In the meantime, I suggest that you continue to encourage your child to drink well during the day (although I appreciate it is a challenge; ERIC has a "Water is Cool in School' drinking bottle which might help at school). About six to eight glasses a day is about right, depending upon the temperature and the amount of physical activity – so I wouldn't limit his drinks in the evening – particularly if you feel he is not drinking enough during the day. Do make sure that he goes to the toilet before bed, and you could praise him for doing this without prompting from you.  


"Let me reassure you that about 1 in 20 ten year olds still wet the bed at night" Penny

Letter QReleasethehounds: My daughter is six-and-a-half and became dry at night when she turned four. She has then gone through dry periods of anything from a week to seven months! However, she still randomly and regularly wets the bed and there seems to be no pattern to it. I know there's no real treatment before she turns seven but, in the meantime, I'm just looking for handy hints. She doesn't drink fizzy drinks and I don't restrict her drinking, as I am told this can make the problem worse. She's quite a laidback child and doesn't really seem to care that she wets the bed, and I never tell her off for it.

Letter AJenni: I know there are some people who feel that restricting drinking can make the situation more difficult. But I would say that the problem might stem from how you go about it rather than the restriction itself. I am of multiple-decades in years and if I drink a lot before I go to bed you can be sure that I’ll be up in the middle of the night. And if I don’t drink before bedtime – then I won’t. What I would do is keep a journal for a few weeks. What has she eaten for dinner? What did she drink? What kind of mood is she in? Has anything special happened? Gather this information quietly without making a big issue out of it. Then note the nights where she has an accident and if there is a pattern it will probably appear in the information you have gathered. Quite often there is a pattern in events and we don’t notice it. Also having this information will be very useful if you see an enuresis nurse. And pat yourself on the back for not telling her off - the calmer and less stressed you are in your handling of the situation, the better it is for all concerned in the long run.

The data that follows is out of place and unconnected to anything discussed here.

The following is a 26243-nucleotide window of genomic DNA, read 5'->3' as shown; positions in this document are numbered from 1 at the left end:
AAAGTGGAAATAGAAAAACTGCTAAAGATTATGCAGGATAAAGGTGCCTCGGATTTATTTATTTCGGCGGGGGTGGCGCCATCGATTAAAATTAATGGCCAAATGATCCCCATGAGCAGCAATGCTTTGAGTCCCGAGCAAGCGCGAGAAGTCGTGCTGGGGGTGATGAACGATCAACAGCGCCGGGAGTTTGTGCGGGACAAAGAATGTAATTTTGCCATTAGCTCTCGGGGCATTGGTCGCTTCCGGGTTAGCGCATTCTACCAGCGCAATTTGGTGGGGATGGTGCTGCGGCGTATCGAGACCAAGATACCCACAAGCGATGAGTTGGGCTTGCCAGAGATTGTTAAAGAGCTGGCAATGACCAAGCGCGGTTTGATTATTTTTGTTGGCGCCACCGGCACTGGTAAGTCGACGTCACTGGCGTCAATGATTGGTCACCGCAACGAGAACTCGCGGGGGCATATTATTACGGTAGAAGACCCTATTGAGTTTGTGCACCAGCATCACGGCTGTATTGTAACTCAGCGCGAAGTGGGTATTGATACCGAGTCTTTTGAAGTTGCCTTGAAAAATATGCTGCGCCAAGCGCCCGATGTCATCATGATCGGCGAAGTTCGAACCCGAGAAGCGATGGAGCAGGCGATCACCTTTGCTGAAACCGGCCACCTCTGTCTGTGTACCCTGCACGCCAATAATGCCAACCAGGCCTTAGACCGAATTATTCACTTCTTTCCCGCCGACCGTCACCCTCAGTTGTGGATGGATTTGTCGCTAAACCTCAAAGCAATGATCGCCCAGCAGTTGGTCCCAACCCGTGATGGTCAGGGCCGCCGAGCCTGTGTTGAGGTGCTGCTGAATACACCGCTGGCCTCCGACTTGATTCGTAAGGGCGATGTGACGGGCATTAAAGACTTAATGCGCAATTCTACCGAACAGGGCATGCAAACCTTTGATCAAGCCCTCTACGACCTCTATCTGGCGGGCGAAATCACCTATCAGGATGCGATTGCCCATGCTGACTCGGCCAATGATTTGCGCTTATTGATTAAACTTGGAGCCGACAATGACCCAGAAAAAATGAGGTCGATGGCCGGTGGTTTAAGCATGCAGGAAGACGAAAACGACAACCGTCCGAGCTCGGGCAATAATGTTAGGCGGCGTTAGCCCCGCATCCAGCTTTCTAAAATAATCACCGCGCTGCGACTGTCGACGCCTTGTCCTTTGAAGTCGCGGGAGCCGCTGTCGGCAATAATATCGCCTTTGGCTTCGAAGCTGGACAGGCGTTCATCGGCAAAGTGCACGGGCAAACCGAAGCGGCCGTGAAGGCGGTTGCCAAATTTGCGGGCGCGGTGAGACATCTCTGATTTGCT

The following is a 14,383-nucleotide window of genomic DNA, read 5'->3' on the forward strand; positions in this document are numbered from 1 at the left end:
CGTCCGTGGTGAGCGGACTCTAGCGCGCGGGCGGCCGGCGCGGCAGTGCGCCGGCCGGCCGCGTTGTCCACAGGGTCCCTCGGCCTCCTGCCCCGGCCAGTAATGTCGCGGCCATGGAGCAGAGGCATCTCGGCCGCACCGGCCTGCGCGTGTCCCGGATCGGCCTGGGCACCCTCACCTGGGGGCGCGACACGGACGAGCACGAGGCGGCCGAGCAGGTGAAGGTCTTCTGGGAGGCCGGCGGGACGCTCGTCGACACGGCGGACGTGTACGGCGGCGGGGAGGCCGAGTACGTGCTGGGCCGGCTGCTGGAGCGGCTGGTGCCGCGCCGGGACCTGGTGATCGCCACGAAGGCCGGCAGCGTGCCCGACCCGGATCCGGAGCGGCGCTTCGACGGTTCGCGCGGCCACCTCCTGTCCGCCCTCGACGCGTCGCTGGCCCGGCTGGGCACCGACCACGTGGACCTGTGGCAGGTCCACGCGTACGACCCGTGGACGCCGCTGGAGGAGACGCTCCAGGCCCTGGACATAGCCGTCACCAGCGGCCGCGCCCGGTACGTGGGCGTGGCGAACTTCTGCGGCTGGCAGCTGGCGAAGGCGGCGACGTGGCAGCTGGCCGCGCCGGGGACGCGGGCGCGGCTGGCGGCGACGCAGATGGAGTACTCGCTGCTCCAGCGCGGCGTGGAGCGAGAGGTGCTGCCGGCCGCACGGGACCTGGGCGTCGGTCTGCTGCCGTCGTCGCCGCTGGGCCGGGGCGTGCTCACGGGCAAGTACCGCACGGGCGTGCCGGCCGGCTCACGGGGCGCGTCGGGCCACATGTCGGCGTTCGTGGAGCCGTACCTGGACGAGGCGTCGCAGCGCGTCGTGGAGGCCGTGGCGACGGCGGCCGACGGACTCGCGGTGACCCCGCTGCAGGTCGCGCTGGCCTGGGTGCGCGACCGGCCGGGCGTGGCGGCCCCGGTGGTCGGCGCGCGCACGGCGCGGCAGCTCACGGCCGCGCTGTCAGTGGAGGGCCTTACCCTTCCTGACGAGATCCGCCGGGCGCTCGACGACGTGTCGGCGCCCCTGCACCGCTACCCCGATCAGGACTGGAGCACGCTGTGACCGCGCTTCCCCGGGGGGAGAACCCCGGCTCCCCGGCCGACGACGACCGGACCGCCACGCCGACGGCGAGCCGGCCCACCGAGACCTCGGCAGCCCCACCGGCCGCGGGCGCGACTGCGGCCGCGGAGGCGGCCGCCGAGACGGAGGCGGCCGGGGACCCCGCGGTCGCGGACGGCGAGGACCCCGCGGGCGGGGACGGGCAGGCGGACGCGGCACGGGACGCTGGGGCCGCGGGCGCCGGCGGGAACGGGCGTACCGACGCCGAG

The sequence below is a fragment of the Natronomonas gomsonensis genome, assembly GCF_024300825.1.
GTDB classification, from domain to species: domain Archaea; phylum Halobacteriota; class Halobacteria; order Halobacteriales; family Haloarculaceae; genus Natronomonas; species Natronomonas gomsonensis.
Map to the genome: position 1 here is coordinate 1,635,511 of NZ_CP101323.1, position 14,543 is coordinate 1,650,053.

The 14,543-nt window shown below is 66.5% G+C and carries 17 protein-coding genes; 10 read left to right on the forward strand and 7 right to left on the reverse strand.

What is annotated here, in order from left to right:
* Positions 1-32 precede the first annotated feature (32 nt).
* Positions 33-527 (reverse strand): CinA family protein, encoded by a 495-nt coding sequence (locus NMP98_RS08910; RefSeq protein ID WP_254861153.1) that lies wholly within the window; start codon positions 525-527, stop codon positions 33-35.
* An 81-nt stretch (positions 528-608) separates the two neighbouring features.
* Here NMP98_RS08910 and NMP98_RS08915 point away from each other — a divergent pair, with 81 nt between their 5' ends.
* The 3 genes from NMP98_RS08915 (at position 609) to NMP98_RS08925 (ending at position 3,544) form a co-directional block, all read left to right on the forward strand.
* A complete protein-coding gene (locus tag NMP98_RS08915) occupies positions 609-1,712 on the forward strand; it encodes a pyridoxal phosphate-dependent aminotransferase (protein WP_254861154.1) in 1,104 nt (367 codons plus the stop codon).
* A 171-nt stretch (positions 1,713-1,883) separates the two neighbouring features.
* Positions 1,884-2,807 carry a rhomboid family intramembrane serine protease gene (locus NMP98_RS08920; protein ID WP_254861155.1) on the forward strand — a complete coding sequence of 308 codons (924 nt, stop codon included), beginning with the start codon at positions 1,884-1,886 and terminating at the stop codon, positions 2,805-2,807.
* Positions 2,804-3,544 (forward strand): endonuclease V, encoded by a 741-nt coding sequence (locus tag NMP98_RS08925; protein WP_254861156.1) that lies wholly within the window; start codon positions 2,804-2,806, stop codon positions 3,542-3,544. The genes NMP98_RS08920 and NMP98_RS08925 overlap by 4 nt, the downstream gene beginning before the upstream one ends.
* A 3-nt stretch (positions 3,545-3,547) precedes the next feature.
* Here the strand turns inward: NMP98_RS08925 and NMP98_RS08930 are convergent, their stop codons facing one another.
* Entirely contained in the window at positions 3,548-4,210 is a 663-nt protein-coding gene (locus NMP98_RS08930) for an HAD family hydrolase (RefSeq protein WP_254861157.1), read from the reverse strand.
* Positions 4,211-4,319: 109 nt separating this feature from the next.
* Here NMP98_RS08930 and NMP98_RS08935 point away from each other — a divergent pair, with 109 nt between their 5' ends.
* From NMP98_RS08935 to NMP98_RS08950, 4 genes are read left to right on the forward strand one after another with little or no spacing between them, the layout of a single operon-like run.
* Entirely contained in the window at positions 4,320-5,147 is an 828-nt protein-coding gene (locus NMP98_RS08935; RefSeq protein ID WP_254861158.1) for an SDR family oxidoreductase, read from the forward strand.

General questions 

Letter QAlaskaNebraska: What are your qualifications to be an agony aunt? 

Letter AJenni: I've been working on issues with children and families for over ten years. I did a series for Discovery, called Toddler Taming, which involved going around the country helping families solve issues with their young children. Then I did a series for Five, called Dinner Doctors, that involved helping people resolve issues involving their children and food. I am an ambassador for two children's charities, and have published two books that include sections on various children's issues. I've also taught parenting seminars in schools, written and contributed to dozens of child-related articles. There's more but I would say that my most relevant qualification is as the mother of a wonderful 15-year-old: learning on the job.

Last updated: over 3 years ago